NFL Network is getting on the side of angels.
The National Football League-owned network has inked a distribution deal with Sky Angel, which is gearing up to launch Internet-delivered video programming services that are “Christ-centered.”
“Our viewers will join legions of gridiron fans who already know about this fantastic network that brings one of America’s greatest pastimes into the home,” Sky Angel CEO Rob Johnson said, in a prepared statement. “NFL Network fits in with our desire to provide America with more programming that the entire family can enjoy together.”
Terms of the agreement were not disclosed. NFL Network has reportedly asked for monthly carriage fees of 70 cents per subscriber, and several cable operators -- including Comcast and Time Warner Cable -- have refused to carry the sports channel on widely distribution tiers.
Sky Angel vice president of corporate communications Nancy Christopher said the company’s IPTV service has not officially launched yet. “We're expecting that will occur early next month,” she said. Sky Angel has been taking preorders but Christopher declined to provide subscriber numbers.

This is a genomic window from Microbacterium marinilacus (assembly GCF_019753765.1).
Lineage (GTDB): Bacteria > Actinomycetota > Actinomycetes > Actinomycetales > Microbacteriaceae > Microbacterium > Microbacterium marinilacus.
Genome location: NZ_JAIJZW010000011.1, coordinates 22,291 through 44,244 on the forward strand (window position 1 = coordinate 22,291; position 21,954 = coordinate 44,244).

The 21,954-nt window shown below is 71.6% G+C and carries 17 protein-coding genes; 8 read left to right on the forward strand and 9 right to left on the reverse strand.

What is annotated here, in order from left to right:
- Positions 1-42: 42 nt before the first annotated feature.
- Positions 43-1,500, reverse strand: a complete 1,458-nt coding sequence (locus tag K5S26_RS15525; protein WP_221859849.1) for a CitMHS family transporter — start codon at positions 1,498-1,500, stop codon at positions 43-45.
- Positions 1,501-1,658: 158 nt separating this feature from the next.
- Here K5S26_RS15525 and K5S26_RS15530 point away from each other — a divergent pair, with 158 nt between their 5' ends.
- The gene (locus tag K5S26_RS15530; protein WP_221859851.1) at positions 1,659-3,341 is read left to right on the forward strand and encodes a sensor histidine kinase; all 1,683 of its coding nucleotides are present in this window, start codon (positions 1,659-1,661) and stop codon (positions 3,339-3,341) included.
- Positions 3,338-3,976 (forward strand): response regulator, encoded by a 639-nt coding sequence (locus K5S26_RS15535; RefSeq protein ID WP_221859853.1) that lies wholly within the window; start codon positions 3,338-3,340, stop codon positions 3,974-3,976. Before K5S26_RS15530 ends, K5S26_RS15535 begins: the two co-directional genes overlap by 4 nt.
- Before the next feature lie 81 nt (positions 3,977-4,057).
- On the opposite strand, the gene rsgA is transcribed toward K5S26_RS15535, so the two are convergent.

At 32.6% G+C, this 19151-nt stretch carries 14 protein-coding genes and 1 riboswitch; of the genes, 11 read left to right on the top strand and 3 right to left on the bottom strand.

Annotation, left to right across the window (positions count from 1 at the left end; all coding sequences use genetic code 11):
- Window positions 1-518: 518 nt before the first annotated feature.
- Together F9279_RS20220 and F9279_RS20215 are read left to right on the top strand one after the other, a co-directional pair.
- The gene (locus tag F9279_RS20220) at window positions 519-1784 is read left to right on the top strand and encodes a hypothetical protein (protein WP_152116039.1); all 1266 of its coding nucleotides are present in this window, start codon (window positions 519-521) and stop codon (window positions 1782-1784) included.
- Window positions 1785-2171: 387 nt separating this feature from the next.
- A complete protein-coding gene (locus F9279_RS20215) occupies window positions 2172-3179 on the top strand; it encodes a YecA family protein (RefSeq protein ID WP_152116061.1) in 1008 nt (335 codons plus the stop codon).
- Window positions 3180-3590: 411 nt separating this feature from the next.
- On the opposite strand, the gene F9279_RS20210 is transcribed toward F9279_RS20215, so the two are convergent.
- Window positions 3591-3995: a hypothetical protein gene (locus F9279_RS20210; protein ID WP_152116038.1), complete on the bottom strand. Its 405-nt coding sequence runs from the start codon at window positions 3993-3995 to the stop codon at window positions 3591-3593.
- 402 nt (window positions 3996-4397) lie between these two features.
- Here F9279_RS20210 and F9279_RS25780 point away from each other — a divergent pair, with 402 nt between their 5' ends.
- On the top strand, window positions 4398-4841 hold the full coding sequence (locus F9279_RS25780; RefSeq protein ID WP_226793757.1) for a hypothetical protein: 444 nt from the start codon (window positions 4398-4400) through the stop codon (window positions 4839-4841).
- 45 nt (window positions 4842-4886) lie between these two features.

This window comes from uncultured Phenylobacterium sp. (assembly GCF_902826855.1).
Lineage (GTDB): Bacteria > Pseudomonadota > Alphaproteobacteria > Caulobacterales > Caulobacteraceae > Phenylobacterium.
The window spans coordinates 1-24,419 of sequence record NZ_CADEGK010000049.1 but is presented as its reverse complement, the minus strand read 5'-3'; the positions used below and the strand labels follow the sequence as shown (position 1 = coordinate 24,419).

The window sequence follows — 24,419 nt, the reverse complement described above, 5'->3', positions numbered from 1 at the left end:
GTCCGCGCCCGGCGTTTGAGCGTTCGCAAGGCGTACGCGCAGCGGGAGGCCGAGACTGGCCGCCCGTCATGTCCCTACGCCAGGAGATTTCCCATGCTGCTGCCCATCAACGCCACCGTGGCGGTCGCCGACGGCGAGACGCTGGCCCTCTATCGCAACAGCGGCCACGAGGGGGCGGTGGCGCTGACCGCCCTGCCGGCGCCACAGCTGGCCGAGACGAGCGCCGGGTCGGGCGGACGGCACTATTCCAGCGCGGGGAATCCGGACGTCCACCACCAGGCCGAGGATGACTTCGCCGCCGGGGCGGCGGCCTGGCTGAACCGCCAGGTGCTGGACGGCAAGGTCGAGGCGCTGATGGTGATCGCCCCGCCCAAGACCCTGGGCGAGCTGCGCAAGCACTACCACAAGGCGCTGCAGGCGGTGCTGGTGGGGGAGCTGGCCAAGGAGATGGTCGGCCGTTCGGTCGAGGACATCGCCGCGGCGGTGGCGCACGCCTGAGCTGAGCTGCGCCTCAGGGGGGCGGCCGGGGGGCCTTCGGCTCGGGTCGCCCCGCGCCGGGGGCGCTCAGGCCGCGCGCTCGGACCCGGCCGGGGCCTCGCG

Sky Angel is offering prospective customers an Internet-connected set-top box -- developed by IPTV technology vendor NeuLion -- for $149, or for no extra charge with an 18-month commitment. Its programming packages range from $14.99 to $24.99 per month.
Once launched, Sky Angel’s IPTV service will carry the 24-hour NFL Network linear channel as well as its video-on-demand content.
“We are thrilled to join the Sky Angel lineup,” NFL Network vice president Brian Decker said, in a statement. “As the only year-round channel dedicated to America’s most popular sport, we look forward to providing our insider’s access to Sky Angel customers.”
The network broadcasts 52 preseason games, eight regular season games and three college bowl games, along with original programming and past Super Bowl and classic games.
The NFL Network counts some 35 million homes in deals with 240 affiliates, including Cox Communications, DirecTV, Dish Network, Verizon’s FiOS TV and AT&T’s U-verse TV. Holdouts include Comcast, Time Warner Cable, Charter Communications, Cablevision Systems and Suddenlink Communications.
Naples, Fla.-based Sky Angel was founded in 1980 to “provide a Christ-centered and family-friendly alternative to the standard television fare,” according to the company. It originally broadcast via satellite but has in the past year has refocused on delivering IPTV services.
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